Features

August 6, 2013

Are growing pains real?

(Continued)

NEW YORK —

So, when your kid wakes up in the middle of the night screaming her head off about pain in her legs, how can you be sure she is experiencing growing pains and is not, like, suffering the onset of some horrible disease? Generally speaking, if pains conform to the strict definition of growing pains — if they happen only at night, if they're on both sides, and if they're invisible — your kid is probably fine. Benign bone tumors, often confused with growing pains, usually only cause pain on one side; arthritis (yes, kids can get arthritis) usually causes redness or swelling and often is worst in the morning. Restless legs syndrome, which a study suggests affects 0.5 percent of kids and 1 percent of adolescents, is characterized by a strong desire to move the legs that is sated once that's been done. Parents who are worried about their kids may want to ask for lab tests like X-rays and blood tests to rule out other problems, but the vast majority of time, growing pains are growing pains — they're harmless.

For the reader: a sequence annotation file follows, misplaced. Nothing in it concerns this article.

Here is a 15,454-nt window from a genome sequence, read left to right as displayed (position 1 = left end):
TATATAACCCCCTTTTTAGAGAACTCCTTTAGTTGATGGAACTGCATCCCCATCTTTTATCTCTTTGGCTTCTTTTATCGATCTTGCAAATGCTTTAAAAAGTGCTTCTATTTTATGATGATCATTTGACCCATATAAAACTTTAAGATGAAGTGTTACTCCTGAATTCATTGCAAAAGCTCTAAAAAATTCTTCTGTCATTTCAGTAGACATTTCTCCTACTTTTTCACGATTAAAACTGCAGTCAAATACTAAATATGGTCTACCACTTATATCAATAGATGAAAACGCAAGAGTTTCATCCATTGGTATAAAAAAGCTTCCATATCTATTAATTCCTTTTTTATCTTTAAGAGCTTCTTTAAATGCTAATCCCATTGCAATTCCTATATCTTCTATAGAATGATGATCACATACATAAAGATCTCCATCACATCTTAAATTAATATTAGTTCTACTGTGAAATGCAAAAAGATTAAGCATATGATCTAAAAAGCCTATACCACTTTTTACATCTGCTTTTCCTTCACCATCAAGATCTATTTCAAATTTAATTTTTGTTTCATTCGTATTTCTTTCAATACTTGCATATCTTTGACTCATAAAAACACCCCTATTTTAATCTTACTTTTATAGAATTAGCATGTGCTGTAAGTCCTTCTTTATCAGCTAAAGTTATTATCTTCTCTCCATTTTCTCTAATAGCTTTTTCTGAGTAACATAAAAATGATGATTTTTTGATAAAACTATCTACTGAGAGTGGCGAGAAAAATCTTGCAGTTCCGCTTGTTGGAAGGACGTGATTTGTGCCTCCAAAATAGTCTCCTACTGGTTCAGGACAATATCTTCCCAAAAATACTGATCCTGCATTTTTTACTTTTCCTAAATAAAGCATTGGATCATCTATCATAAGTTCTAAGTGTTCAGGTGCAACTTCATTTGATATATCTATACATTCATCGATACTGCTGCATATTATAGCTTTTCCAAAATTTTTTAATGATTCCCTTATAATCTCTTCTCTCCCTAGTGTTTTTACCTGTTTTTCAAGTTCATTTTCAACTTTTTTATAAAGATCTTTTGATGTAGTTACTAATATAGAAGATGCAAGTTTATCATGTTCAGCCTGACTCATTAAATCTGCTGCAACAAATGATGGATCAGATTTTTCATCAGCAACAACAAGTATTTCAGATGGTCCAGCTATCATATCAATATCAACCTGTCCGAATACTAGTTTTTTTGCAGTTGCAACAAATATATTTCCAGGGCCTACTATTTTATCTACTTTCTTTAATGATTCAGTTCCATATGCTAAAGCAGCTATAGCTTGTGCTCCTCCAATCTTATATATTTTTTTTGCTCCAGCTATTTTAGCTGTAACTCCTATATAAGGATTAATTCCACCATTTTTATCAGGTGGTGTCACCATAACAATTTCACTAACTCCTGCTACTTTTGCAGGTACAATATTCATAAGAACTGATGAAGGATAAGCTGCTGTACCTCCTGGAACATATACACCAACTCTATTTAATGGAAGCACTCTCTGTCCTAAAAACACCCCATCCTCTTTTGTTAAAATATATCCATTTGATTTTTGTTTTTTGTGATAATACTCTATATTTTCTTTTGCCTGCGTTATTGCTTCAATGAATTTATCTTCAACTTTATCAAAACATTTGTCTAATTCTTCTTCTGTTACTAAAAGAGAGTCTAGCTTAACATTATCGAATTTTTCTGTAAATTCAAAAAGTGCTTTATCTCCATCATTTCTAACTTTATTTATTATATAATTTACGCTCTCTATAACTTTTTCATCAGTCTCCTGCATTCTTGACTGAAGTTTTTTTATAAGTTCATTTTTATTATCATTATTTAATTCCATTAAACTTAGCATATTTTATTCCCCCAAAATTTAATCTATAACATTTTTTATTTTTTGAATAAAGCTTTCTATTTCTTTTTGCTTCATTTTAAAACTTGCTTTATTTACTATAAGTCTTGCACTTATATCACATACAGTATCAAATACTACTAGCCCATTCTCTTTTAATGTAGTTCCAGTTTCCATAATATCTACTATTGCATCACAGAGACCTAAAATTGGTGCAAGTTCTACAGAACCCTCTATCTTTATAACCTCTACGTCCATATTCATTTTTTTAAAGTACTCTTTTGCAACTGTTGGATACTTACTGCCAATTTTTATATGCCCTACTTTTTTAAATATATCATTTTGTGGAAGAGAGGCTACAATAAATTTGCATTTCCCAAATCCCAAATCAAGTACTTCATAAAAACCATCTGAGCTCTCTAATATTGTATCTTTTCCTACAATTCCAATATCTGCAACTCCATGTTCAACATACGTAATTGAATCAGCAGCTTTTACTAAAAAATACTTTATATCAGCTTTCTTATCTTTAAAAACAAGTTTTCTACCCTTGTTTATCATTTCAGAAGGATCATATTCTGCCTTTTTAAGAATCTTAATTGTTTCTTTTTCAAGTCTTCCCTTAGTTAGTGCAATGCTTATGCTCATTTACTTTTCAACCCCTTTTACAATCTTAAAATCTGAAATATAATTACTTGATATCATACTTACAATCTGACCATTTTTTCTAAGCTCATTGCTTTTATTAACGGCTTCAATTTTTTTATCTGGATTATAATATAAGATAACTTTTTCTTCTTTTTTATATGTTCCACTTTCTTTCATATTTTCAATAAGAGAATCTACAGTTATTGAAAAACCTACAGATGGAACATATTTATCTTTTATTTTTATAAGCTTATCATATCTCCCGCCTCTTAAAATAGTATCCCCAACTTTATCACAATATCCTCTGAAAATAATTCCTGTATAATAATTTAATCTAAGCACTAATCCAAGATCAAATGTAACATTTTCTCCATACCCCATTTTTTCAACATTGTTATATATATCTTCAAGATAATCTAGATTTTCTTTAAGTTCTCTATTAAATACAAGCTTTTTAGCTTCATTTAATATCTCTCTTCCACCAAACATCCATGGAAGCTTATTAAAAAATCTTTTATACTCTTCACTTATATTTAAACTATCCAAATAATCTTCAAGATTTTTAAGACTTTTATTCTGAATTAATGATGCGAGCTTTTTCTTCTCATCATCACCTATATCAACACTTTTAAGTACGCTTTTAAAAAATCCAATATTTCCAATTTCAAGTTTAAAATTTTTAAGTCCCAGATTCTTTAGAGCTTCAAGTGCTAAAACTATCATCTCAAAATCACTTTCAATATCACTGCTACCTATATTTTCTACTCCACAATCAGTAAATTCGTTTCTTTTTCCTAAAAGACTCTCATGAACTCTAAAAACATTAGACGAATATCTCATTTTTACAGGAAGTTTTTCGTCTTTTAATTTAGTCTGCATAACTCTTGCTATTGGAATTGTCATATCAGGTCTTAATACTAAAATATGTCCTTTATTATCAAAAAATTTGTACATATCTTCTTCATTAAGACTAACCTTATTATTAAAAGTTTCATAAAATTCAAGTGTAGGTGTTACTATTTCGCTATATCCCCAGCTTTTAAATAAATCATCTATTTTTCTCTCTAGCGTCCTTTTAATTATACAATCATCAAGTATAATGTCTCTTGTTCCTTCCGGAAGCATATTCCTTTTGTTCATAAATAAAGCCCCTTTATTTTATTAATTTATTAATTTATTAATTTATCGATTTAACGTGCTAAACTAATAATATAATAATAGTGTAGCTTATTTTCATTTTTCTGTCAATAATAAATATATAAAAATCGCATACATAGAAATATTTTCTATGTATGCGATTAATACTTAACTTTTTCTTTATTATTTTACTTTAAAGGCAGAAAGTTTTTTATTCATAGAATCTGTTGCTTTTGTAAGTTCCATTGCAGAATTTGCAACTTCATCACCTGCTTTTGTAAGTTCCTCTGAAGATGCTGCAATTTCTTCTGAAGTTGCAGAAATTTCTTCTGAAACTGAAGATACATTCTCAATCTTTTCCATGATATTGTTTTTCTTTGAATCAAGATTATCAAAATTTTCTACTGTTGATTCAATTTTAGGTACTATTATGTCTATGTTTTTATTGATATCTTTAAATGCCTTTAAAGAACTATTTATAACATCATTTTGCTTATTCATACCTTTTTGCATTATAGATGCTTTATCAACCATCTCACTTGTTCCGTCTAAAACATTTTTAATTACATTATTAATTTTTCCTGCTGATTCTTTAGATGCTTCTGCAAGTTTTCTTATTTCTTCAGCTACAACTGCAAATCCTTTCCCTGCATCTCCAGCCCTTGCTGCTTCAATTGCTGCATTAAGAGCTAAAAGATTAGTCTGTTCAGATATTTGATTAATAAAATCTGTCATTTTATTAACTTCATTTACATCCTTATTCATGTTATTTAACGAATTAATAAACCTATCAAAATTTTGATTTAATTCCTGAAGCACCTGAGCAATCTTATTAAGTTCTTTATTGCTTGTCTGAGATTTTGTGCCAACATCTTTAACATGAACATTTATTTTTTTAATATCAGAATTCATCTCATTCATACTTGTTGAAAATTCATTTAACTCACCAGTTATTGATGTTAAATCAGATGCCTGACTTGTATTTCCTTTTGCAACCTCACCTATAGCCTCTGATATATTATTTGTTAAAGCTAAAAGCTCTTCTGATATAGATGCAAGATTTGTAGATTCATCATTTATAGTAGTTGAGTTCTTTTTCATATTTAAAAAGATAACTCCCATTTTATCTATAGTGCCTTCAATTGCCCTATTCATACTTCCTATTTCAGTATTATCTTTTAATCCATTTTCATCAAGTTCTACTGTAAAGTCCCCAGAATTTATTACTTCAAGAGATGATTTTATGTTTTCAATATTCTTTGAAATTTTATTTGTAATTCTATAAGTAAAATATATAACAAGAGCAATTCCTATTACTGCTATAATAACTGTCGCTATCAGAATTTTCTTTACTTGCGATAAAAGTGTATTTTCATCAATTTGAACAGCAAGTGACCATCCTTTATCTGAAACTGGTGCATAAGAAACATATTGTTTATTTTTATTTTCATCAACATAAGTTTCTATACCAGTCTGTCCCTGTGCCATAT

This doesn't necessarily mean they have to be suffered night after night, though. Painkillers like ibuprofen or acetaminophen often do the trick (and you can give them pre-emptively, at bedtime, if your child's pain follows predictable patterns — like if it's always the night after gymnastics practice). Massaging the aching area can help. It might be worth stretching your kids' legs in the morning and at night to see if it makes a difference, too. And if things get really bad, consider a visit to a podiatrist to see if your child might benefit from orthotics. But if nothing works, keep reassuring your child — and yourself — that growing pains do one day go away. Just like the television show. Hey, at least your child doesn't have to endure that.

Moyer is a science writer living in Brooklyn, N.Y. and is Slate's parenting advice columnist.

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